Political Party/527

Greater Wisconsin Committee

Location:

MADISON, WI

Tax ID:

20-0938084

Tax-Exempt Status:

501(c)(4)

Budget (2016):

Revenue: $1,792,525
Expenses: $2,057,775
Assets: $101,048

Executive Director:

Richard Judge

The Greater Wisconsin Committee is a liberal and Democratic Party-aligned advocacy organization that focuses on supporting left-progressive candidates in Wisconsin elections, in which it is consistently one of the largest spenders. The group is funded by various left-leaning organizations, most prominently labor unions, and is best known for funding attack ads and political mailings targeting conservative and Republican candidates. The committee is affiliated with several other left-leaning groups, labor unions, and advocacy organizations in Wisconsin. [1]

The committee is associated with a state political action committee called the Greater Wisconsin Political Action Committee and a super PAC called the Greater Wisconsin Political Fund. The committee and affiliated groups represent one of the largest outside spending groups in Wisconsin politics, having spent at least $32 million in support of Democratic and liberal candidates from 2010 to 2018. [2]

Background

The Greater Wisconsin Committee was founded in 2004 as a left-progressive “social welfare” advocacy group headquartered in Madison, Wisconsin. The Greater Wisconsin committee states that it accepts donations from “individuals, businesses, labor organizations, trade associations, or other groups that share its views on public policy issues.” [3] The committee further states that it does not disclose donors to the committee, leading news outlets in Wisconsin to classify the organization as a “dark-money” group. [4]

The organization operates two separate PACs. The Greater Wisconsin Political Action Committee is a state-level PAC that is registered with the Wisconsin Ethics Commission and supports and opposes candidates for public office in Wisconsin through independent expenditures and issue campaigns while being prohibited from coordinating with candidate or campaigns. The other PAC operated by the Greater Wisconsin Committee is the Greater Wisconsin Political Fund, a 527 “super PAC” that also conducts independent expenditure campaigns but is not subject to the fundraising limitations imposed on registered state PACs such as the Greater Wisconsin PAC. [5]

Activity

The Greater Wisconsin Committee is consistently the top political spending organization in Wisconsin spending millions during each election cycle in a variety of races ranging from state house and senate, Gubernatorial and other statewide races, local races and even non-partisan local races. During the 2018 election cycle, the Greater Wisconsin Committee was revealed to be single largest political spender in the state, “with estimated spending for undisclosed issue ads and disclosed independent expenditures totaling $3.8 million.” [6] According to the left-leaning Wisconsin Democracy Campaign, the 2018 spending by the Greater Wisconsin Committee represented over 10% of total political spending in the state of Wisconsin during the 2018 election cycle, which had increased by 17 percent to $36 million from the $28 million spent in 2016, and was about double the $17 million spent in 2014. [7]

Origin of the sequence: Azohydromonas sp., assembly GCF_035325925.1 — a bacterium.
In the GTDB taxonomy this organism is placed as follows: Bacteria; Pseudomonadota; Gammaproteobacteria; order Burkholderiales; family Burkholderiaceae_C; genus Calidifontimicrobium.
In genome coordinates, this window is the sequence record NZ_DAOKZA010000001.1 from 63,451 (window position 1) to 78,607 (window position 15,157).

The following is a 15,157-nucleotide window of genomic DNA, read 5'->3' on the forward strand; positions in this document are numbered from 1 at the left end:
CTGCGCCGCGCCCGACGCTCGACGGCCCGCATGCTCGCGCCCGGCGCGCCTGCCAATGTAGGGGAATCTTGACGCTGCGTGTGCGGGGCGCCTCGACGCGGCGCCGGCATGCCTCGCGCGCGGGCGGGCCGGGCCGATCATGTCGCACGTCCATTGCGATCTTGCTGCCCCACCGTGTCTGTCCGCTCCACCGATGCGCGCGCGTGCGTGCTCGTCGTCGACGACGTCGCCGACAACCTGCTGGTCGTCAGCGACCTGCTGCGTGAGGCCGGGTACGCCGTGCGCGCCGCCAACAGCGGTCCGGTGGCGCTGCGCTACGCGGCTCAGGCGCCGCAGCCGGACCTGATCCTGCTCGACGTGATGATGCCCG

In total, the Greater Wisconsin Committee has out spent any other political spender in Wisconsin significantly dating back to its founding. Aggregating all political spending from the 2010 to 2018 election cycles, the committee has spent an estimated $32 million on electioneering activities with an emphasis on tv ads, radio ads, and direct mail. All of the funds have gone to support Democratic or liberal candidates or to attack Republican and conservative candidates. The committee is often described as a “dark money” group and accused of using a “shell game” due to the fact that many of the disclosed contributors to the organization’s 527 political committee, the Greater Wisconsin Political Fund, “include some of its other entities, which shows they use them as a shell game to mask their fundraising and spending.” [8]

From 2010 to 2017, the Greater Wisconsin Committee had gifted its 527 arm $2.25 million. Other large donors within that same time frame included the “Wisconsin Education Association Council (WEAC), the state’s largest teacher’s union, $1.2 million; We Are Wisconsin Political Fund, a group of state and national labor unions mostly active during the 2011 and 2012 recall elections, $893,500; Lynde B. Uihlein, of Milwaukee, director of the Brico Fund and a Milwaukee philanthropist who backs Democratic and women’s causes and candidates, $331,000.” [9] The state level PAC arm of the committee, the Greater Wisconsin PAC, also gifted the Greater Wisconsin Political Fund $273,700 from 2010 to 2017. [10]

Specific examples of the Greater Wisconsin Committee’s political expenditures include spending more than $4 million to back Democratic Gov. Jim Doyle’s successful reelection in 2006. The group’s spending covers all levels of Wisconsin political campaigns and includes $16.9 million in the 2010 general, 2012 recall, and 2014 general elections to oppose then-Republican Gov. Scott Walker, an estimated $1.5 million the 2006 and 2014 state attorney general races backing Democratic candidates who lost, and more than $6.1 million in seven Wisconsin Supreme Court races between 2007 and 2018. [11]

In legislative elections, Greater Wisconsin Committee spent “an estimated $8.5 million between 2006 and 2016, but both the Assembly and Senate have been controlled by Republicans most of that time, except for the 2009-10 legislative session and a portion of the 2011-12 legislative session.” [12]

The Greater Wisconsin Committee is also connected to left-leaning umbrella funding group Wisconsin Acts Together, a group that distributes funding to other left-leaning political organizations in the state including Citizen Action, Emerge Wisconsin, High Ground, One Wisconsin Now, Planned Parenthood, We Are Wisconsin, and the Greater Wisconsin Committee. The Greater Wisconsin committee received half of all disbursements from Wisconsin Acts Together in 2016 and contributed $100,000 of that funding to its Supreme Court Project . [13]